Adult Adoptee Perspective

The Impact of Divorce on an Adoptee

The impact of divorce on an adopteeI’ve been sitting all week with a question I received from a reader, I’m going to call her Leilani. She was asking for my opinion as a woman, and as an adoptive mom. I’ve been mulling it over and I’ve decided I have a more valuable perspective to offer Leilani – that of an adoptee.

Her story is not mine to tell, so you’ll have to excuse the vague-blogging.

Leilani has been married for over 5 years and has no biological children. Sometime ago, she and her husband made the decision to pursue adoption and are now very close to having a child placed with them. In the time since they began this journey, Leilani and her husband have realized they don’t want to be married anymore. They are, however, still committed to the adoption process, and have discussed and agreed upon plans for co-parenting. While Leilani is confident that their current plan is for the best of all concerned, she isn’t sure how much of their plans they should share with their agency. She isn’t comfortable with the idea of withholding information, but worries that full disclosure will lead to unnecessary delays in a process that has already been painfully slow and drawn-out.

Well, Leilani, you aren’t going to like my answer. I don’t think full disclosure to your agency is enough. Until your relationship situation has been comfortably settled, it is irresponsible and callous for you to bring a child into the uncertainty.

When I was in the 8th grade, I came home from a junior high football game to learn that my mom had asked my dad to move out. If I close my eyes, I can still relive the way my world lurched when I heard this. They didn’t actually separate. Dad spent a few nights in his van in the driveway, and Mom eventually let him come home. But my sense of security, which had never been terribly strong to begin with, has never recovered from that moment.


#AdoptionTalk: What is “Correct” Adoption Language?

I’ve always called him my biological father. My mom called him The Sperm Donor. His mother – my biological paternal grandmother, who everyone called “Nana” – called him my dad.

Of course, Nana also persisted in referring to my sister, as my half-sister, even after I corrected her. And she called my daddy my stepdad, even though she knew he had adopted me.

I never liked that my mom called him The Sperm Donor, but I never bothered to correct her. That would have been disloyal – after all, he was the enemy. He had walked out on us – abandoned us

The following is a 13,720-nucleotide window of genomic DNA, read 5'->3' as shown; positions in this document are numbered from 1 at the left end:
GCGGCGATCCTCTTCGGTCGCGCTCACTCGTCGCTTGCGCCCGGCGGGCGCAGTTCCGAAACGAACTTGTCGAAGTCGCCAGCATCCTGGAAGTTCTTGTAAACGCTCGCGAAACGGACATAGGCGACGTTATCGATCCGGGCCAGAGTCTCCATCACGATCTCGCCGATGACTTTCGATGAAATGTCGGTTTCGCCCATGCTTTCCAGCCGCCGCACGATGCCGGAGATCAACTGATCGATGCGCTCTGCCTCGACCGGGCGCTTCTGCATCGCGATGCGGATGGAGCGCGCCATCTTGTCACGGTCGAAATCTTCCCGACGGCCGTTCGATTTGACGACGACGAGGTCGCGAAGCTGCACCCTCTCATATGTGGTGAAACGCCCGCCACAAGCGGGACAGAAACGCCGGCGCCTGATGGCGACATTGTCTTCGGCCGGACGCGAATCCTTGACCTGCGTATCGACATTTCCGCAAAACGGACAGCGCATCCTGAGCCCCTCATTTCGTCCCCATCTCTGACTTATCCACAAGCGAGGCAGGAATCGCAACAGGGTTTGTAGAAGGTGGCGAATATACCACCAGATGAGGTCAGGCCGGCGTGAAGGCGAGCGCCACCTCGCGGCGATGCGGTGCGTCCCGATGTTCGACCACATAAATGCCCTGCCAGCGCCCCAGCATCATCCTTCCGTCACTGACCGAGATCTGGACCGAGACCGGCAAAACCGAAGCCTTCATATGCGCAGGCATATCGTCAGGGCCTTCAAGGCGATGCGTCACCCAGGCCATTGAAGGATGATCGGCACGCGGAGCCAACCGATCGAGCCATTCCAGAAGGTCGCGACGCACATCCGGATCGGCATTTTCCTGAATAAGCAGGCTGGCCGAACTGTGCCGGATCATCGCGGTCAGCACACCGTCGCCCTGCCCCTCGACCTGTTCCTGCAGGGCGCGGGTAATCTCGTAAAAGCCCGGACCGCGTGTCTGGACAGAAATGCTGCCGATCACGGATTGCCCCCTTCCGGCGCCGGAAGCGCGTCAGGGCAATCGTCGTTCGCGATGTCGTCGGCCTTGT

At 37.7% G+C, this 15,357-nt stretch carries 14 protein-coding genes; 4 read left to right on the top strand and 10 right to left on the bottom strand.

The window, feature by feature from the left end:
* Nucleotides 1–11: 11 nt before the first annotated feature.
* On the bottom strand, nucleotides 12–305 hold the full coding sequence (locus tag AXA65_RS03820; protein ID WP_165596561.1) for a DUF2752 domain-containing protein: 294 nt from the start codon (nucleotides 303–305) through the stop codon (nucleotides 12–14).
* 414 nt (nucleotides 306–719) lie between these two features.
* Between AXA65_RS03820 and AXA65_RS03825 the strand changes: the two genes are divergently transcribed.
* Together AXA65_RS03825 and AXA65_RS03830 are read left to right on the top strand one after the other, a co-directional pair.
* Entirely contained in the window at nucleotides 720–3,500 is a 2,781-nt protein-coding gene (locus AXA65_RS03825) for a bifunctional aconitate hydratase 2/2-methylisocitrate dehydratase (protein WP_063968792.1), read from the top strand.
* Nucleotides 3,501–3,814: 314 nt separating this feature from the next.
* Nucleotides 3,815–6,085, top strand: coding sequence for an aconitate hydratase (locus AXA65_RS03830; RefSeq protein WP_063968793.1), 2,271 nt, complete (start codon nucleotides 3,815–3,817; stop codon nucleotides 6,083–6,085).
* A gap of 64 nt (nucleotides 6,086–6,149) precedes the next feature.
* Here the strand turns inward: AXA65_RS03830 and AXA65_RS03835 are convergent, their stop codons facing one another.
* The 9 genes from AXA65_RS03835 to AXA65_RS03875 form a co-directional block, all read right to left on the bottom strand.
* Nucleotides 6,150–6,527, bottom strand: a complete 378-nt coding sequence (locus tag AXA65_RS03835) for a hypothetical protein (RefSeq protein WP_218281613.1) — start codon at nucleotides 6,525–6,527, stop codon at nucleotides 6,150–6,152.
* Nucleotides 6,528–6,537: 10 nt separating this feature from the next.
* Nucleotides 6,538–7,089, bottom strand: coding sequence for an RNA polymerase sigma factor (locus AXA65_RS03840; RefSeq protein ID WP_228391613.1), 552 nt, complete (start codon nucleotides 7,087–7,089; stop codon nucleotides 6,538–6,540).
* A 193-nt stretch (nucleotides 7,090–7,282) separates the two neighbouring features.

Throughout my life, I’ve allowed others to control the descriptors – some have called him my birth dad, my real dad, “that lying bastard that walked out on you and your mom….” The only one I’ve ever corrected is “real” dad, even though my preference is biological father.

#AdoptionTalk What is "appropriate" adoption language? Who decides?

Recently, we had to have an adoptive family assessment before we could get the final approvals to finalize Lil Bit’s adoption. She asked how we planned to talk about adoption in the family and I explained that we’ve already started discussing it – we read books about adoption, the boys have all seen pictures of their first moms, and the twins keep asking when we’ll go see the judge so he can give Lil Bit our last name….

She approved of everything except our use of first mom. Her professional opinion is that first mom might be confusing and we should use birth mom instead….

That makes exactly ZeRO sense to me. I can’t fathom how first mom is more confusing than birth mom, but whatever. She’s the professional (and her blessing is required to keep my youngest son forever), so I smiled and agreed to give her thoughts serious consideration.

But that combined with my own experience, got me thinking – who determines what is appropriate, or acceptable, or correct, adoption language?


#AdoptionTalk: Imaginary siblings

Every fiber of my being - my very soul - covets a close, enduring relationship with EACH of my siblings.Are they real brothers? You know, *REAL* brothers?

Yeah, but is she your REAL sister?

Do you have any REAL brothers or sisters?

Oh, how I detest this question. As an adoptive parent or as an adoptee, the “REAL” question makes me want to scream.

Yes, my boys are real brothers – I left all the imaginary kids at home… They love, fight, play and get into stuff just like every other set of brothers you’ve ever met. Yes, they’re real brothers.

But that doesn’t make their biological siblings any less “real”. You know, the ones that don’t live with us. The ones they’ve never met. The ones they don’t know exist. Those siblings aren’t imaginary either. And those siblings are not less important.

I think this question is pretty universally despised in the adoption community. I’m sure it seems innocent enough to the person asking, but it just lands so squarely on so many insecurities – it’s not a harmless conversation-starter.

Yes, I am their real mother. Yes, the 1st mom is their real mother. Same with siblings. None are imaginary.

I take that back about it being the same with siblings. With siblings it’s even more important. I know this as an adoptive parent, but I live it as an adoptee.

Maybe I should back up. See, apparently a lot of people don’t know that I’m adopted. The technical term, I believe, is step-parent adoption. The short version is that my biological father walked out when I was less than 3 months old. My mom eventually met and married my dad, and he adopted me just before I turned 6. I have a mom, a dad, and a biological father. I also have 2 brothers and 2 sisters. I have an older brother from my dad’s 1st marriage, a younger sister from my mom and dad, and a younger sister and brother from my biological father’s subsequent marriage. (more…)